Strangers You Know


The shadow pandemic – Strangers You Know

31 January 2022
Gender-based violence is rampant worldwide, aggravated by the current pandemic.
Strangers You Know stop gender based violence

The Covid-19 pandemic has managed to exacerbate problems the world is facing and gender-based violence (GBV) is no exception.

Already an ongoing scourge in South Africa – SAPS crime statistics from November 2021 show that has been an increase of 31.7% in child murders and an increase in the rape and murder of women. That’s almost a year and a half into the pandemic, South Africa went into a hard lockdown at the end of March 2020. At the same time, the National Strategic Plan (NSP) on Gender-Based Violence and Femicide (GBV-F) was approved by parliament, to ensure that everyone contributes to the solution.

Yet, the pandemic has proven to add fuel to the fire, worsening the GBV situation in the country.

“This toxic mix of stressors heightens the risk of violence in the home both between intimate partners and by caregivers against children,” writes Shanaaz Mathews director of the Children’s Institute, Department of Paediatrics, University of Cape Town; and Lauren October, a junior research fellow in the same department on the Daily Maverick website. “The lack of access to normal psychosocial support systems like schools, extended family or friends meant that many individuals struggled in silence.”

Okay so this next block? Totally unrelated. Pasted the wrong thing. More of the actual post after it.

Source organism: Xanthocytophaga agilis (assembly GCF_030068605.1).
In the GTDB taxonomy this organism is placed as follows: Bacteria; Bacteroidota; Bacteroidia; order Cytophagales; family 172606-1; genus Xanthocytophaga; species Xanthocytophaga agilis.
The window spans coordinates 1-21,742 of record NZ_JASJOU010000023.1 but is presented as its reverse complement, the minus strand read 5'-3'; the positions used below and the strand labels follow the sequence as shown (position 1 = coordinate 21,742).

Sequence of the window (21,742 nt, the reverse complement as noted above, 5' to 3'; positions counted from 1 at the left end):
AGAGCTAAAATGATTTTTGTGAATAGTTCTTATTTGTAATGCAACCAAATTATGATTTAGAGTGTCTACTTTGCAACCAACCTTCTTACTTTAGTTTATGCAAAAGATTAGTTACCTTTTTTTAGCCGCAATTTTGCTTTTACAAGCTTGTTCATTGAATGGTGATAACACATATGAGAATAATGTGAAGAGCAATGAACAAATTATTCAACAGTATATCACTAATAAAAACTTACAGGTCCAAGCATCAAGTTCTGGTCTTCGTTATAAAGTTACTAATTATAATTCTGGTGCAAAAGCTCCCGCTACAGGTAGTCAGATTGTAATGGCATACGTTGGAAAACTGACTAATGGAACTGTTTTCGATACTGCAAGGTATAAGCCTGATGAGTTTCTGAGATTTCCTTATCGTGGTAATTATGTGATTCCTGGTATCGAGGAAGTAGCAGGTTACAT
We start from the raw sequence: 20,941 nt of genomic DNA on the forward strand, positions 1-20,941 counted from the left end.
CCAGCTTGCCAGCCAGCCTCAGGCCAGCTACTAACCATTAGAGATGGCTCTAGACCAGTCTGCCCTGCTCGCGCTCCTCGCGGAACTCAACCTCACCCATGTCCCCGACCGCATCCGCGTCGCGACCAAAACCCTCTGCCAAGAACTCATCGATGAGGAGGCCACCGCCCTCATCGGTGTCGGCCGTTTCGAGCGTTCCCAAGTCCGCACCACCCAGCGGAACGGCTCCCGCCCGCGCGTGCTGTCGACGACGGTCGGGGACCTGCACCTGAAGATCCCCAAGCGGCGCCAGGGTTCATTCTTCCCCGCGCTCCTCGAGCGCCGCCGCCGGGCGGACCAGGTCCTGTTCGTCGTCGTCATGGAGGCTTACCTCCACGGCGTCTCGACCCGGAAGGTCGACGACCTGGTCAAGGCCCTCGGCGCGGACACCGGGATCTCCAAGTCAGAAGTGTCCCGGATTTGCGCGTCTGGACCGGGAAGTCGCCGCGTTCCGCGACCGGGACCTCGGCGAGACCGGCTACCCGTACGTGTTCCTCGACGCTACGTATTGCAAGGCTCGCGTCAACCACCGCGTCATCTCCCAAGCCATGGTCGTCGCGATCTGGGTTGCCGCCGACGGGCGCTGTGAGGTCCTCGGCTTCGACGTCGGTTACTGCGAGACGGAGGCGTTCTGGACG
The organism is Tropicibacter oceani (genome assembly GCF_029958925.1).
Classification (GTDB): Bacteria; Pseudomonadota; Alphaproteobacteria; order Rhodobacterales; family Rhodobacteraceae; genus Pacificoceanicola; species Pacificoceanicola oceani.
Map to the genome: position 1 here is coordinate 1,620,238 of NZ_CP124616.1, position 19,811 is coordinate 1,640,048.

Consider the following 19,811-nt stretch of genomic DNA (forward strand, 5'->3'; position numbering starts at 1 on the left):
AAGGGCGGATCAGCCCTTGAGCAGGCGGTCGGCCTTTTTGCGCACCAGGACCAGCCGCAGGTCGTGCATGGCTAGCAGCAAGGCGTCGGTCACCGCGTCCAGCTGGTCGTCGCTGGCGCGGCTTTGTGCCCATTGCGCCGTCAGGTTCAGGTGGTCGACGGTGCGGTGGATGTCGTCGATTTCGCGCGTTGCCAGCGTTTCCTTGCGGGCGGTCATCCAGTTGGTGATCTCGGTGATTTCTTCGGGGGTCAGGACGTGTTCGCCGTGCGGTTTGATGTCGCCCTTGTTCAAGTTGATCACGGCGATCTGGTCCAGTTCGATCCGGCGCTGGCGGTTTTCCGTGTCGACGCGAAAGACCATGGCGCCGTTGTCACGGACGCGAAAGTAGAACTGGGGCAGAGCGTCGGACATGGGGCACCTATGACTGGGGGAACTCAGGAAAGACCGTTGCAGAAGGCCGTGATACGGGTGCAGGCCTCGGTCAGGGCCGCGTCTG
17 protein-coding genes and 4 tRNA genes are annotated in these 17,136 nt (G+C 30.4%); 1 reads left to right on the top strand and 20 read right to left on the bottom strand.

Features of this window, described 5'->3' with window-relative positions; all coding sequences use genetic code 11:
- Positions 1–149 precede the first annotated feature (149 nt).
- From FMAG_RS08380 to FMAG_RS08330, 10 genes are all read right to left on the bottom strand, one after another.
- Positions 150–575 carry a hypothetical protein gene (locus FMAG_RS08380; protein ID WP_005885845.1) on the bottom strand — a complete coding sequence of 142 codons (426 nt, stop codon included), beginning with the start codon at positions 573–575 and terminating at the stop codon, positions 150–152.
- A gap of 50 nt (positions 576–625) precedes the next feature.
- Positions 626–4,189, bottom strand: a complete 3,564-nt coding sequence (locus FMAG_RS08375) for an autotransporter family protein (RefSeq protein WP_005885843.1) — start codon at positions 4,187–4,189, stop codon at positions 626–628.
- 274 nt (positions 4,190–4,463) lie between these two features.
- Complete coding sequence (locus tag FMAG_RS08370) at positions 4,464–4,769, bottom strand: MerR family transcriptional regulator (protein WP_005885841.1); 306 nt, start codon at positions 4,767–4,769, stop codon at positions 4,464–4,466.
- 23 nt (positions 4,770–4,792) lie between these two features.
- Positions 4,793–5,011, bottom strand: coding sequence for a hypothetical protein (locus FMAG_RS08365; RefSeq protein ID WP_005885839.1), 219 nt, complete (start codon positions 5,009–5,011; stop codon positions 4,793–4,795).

The world has collectively responded to the Covid-19 pandemic in a somewhat almost unified voice. And there are calls that GBV is dealt with the very same gusto and vision.

“We have seen the whole world respond to the Covid-19 pandemic, with all hands on deck, and with responsive investment and protocols backed by determination. Violence against women is also a pandemic – one that pre-dates the virus and will outlive it,” writes UN Women Executive Director, Phumzile Mlambo-Ngcuka. “As we face Covid-19’s devastation, there has never been a more important moment to resolve to put our combined resources and commitment behind the biggest issues, and to end violence against women and girls, for good.”

UN Women has called on for a “cease-fire at home” approach while Mathews and October write that preventing GBV “requires a partnership between government, civil society, academics and business.  It is crucial that the NSP GBV-F is realistically costed and funded through a mechanism that is able to reach programmes and services in communities where the need is the greatest.”

Watch these GBV-related stories on Carte Blanche:

Join the conversation with #StrangersYouKnowSA and #MNet101 on Twitter, Instagram and Facebook. Season 1 of Strangers You Know is available on DStv Catch Up.

Sources: The Daily Maverick, UN Women, Carte Blanche